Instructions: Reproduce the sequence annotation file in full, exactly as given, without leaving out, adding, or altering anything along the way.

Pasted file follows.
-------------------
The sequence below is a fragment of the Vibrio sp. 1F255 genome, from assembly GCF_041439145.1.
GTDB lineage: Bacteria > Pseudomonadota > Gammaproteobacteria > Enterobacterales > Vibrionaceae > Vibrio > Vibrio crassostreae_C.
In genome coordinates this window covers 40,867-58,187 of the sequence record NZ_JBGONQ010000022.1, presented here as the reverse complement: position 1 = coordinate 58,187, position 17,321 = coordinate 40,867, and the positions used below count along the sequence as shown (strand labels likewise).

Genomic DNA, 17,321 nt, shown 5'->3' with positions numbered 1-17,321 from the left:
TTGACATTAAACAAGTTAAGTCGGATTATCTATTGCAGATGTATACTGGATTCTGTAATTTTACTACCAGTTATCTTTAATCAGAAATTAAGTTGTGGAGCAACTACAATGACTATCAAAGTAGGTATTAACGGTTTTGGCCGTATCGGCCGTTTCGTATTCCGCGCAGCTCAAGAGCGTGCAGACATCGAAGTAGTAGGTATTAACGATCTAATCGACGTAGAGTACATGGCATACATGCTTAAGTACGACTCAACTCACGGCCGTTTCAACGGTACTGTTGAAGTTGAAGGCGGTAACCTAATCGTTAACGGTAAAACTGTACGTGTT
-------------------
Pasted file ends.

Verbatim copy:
The sequence below is a fragment of the Vibrio sp. 1F255 genome, from assembly GCF_041439145.1.
GTDB lineage: Bacteria > Pseudomonadota > Gammaproteobacteria > Enterobacterales > Vibrionaceae > Vibrio > Vibrio crassostreae_C.
In genome coordinates this window covers 40,867-58,187 of the sequence record NZ_JBGONQ010000022.1, presented here as the reverse complement: position 1 = coordinate 58,187, position 17,321 = coordinate 40,867, and the positions used below count along the sequence as shown (strand labels likewise).

Genomic DNA, 17,321 nt, shown 5'->3' with positions numbered 1-17,321 from the left:
TTGACATTAAACAAGTTAAGTCGGATTATCTATTGCAGATGTATACTGGATTCTGTAATTTTACTACCAGTTATCTTTAATCAGAAATTAAGTTGTGGAGCAACTACAATGACTATCAAAGTAGGTATTAACGGTTTTGGCCGTATCGGCCGTTTCGTATTCCGCGCAGCTCAAGAGCGTGCAGACATCGAAGTAGTAGGTATTAACGATCTAATCGACGTAGAGTACATGGCATACATGCTTAAGTACGACTCAACTCACGGCCGTTTCAACGGTACTGTTGAAGTTGAAGGCGGTAACCTAATCGTTAACGGTAAAACTGTACGTGTT